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    A Survey on Distribution of Manganese Contents in Feedstuffs for Livestock and Poultry in China
    WANG ChuanLong, ZHANG LiYang, LIU GuoQing, WANG LiSai, YANG Liu, XING GuanZhong, SHAO YuXin, MA XueLian, LI SuFen, WANG LiangZhi, LIU YuanDong, LÜ Lin, LIAO XiuDong, LUO XuGang
    Scientia Agricultura Sinica    2019, 52 (11): 1993-2001.   DOI: 10.3864/j.issn.0578-1752.2019.11.014
    Abstract320)   HTML12)    PDF (380KB)(275)       Save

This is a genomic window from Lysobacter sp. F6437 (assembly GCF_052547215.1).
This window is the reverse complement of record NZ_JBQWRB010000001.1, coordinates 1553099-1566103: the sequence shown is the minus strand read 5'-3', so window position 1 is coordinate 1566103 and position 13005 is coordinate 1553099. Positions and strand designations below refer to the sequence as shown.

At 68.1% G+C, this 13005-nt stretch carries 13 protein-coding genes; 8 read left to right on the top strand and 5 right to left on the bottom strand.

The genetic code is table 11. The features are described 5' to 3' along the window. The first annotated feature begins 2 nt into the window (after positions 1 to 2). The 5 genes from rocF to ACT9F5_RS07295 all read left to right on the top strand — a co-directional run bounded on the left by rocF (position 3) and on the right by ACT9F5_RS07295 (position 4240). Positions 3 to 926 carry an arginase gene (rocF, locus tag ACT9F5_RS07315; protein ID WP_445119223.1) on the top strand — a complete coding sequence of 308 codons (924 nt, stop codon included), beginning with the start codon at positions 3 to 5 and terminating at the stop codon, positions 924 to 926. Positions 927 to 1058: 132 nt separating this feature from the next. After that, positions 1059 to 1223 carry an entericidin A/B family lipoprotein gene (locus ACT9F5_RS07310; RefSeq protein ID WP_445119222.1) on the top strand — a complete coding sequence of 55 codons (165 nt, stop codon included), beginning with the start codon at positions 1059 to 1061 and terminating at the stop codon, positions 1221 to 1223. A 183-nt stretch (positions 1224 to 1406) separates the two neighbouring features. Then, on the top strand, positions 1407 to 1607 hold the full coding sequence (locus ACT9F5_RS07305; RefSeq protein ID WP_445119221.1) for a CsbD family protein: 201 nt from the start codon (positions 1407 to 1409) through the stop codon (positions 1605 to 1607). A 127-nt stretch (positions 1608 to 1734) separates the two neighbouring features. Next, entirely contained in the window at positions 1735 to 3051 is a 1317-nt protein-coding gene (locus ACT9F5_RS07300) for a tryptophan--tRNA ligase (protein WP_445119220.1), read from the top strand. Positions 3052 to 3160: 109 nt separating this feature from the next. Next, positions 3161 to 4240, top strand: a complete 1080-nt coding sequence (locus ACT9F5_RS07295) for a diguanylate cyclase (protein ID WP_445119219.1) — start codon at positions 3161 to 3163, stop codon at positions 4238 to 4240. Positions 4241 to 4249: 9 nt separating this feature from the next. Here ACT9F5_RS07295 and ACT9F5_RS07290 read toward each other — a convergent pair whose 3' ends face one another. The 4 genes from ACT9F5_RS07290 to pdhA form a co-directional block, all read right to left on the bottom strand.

【Objective】 The purpose of this survey was to study the manganese (Mn) contents in various feed ingredients from different provinces (municipalities, regions) and the basal diets of pigs and chickens in China, so as to provide a scientific basis for the reasonable addition of Mn to the diets. 【Method】 A total of 37 kinds of 3 922 feed samples from 31 provinces, municipalities and regions were digested by microwave, and then the Mn contents were measured by IRIS IntrepidⅡ plasma emission spectrometer. The feed samples fall into seven types: cereals (corn, wheat, rice and barley), cereal by-products (broken rice, wheat middling, wheat bran, rice bran, corn DDGS, wheat DDGS, corn germ meal and corn gluten meal), plant protein ingredients (extruded soybean, soybean meal, rapeseed meal, cottonseed meal, peanut meal, linseed meal and sunflower seed meal), animal protein ingredients (fish meal, meat meal, hydrolyzed feather meal, dried porcine solubles, plasma protein powder and dried blood cells), straw ingredients (corn straw, sweet potato vine, rice straw and wheat straw), pasture ingredients (Leymus chinensis, ryegrass, alfalfa and corn silage) and mineral ingredients (limestone, dicalcium phosphate, oyster shell meal and bone meal). 【Result】 The results showed that the average Mn contents of these 37 kinds of feed ingredients ranged from 0.4 to 1 104.8 mg·kg -1, and the distribution regularities of Mn contents in different species of feed ingredients were as follows: mineral ingredients>straw ingredients>cereal by-productscpasture ingredients>plant protein ingredients>cereals>animal protein ingredients. Among the same kind of feed samples, there were significant differences (P<0.0003) in the Mn contents from all types of feed ingredients. In the cereals, the highest and lowest Mn contents were observed in the rice (77.7 mg·kg -1) and corn (5.7 mg·kg -1), respectively; in the cereal by-products, the highest and lowest Mn contents were observed in the rice bran (166.0 mg·kg -1) and corn gluten meal (4.6 mg·kg -1), respectively; in the plant protein ingredients, the highest and lowest Mn contents were observed in the rapeseed meal (68.0 mg·kg -1) and cottonseed meal (27.0 mg·kg -1), respectively; in the animal protein ingredients, the highest and lowest Mn contents were observed in the fish meal (48.5 mg·kg -1) and dried blood cells (0.4 mg·kg -1), respectively; in the straw ingredients, the highest and lowest Mn contents were observed in the rice straw (458.1 mg·kg -1) and wheat straw (37.8 mg·kg -1), respectively; in the pasture feeds, the highest and lowest Mn contents were observed in the Leymus chinensis (89.1 mg·kg -1) and alfalfa (33.0 mg·kg -1), respectively; in the mineral ingredients, the highest and lowest Mn contents were observed in the dicalcium phosphate (1 104.8 mg·kg -1) and bone meal (16.9 mg·kg -1), respectively. Regional comparisons on a basis of provinces (regions) were made of Mn contents of corn, wheat and soybean meal, showing significant effects (P<0.0004) of regional environments on Mn contents in corn and soybean meal. The highest and lowest Mn contents of corn were observed in Guizhou (7.9 mg·kg -1) and Inner Mongolia (4.2 mg·kg -1), respectively; the highest and lowest Mn contents of soybean meal were observed in Zhejiang province (48.3 mg·kg -1) and Guangdong province (34.4 mg·kg -1), respectively. Calculated Mn contents in basal diets from 142 common formulations of pigs and chickens in our country ranged from 14.4 to 32.1 mg·kg -1. According to Mn requirements of pigs and chickens from feeding standards of China and NRC of the United States, the Mn contents in the basal diets could provide about one-fourth and all the nutritional needs of recommended Mn requirements for pigs and chickens, respectively. 【Conclusion】 The above results showed that the Mn contents in feed ingredients varied greatly in different kinds and regions, and the Mn contents in basal diets from common formulations of pigs and chickens in our country could partly provide the nutritional requirements for chickens and the full needs of pigs. However, the bioavailabilities of Mn in different feed ingredients have not been considered in above evaluation. Therefore, the Mn contents in feed ingredients of different kinds and regions should be considered in the preparation of diets, so as to formulate the diets accurately and ensure efficient production of livestock and poultry and reduce supplemental Mn level and environmental pollution caused by Mn emission.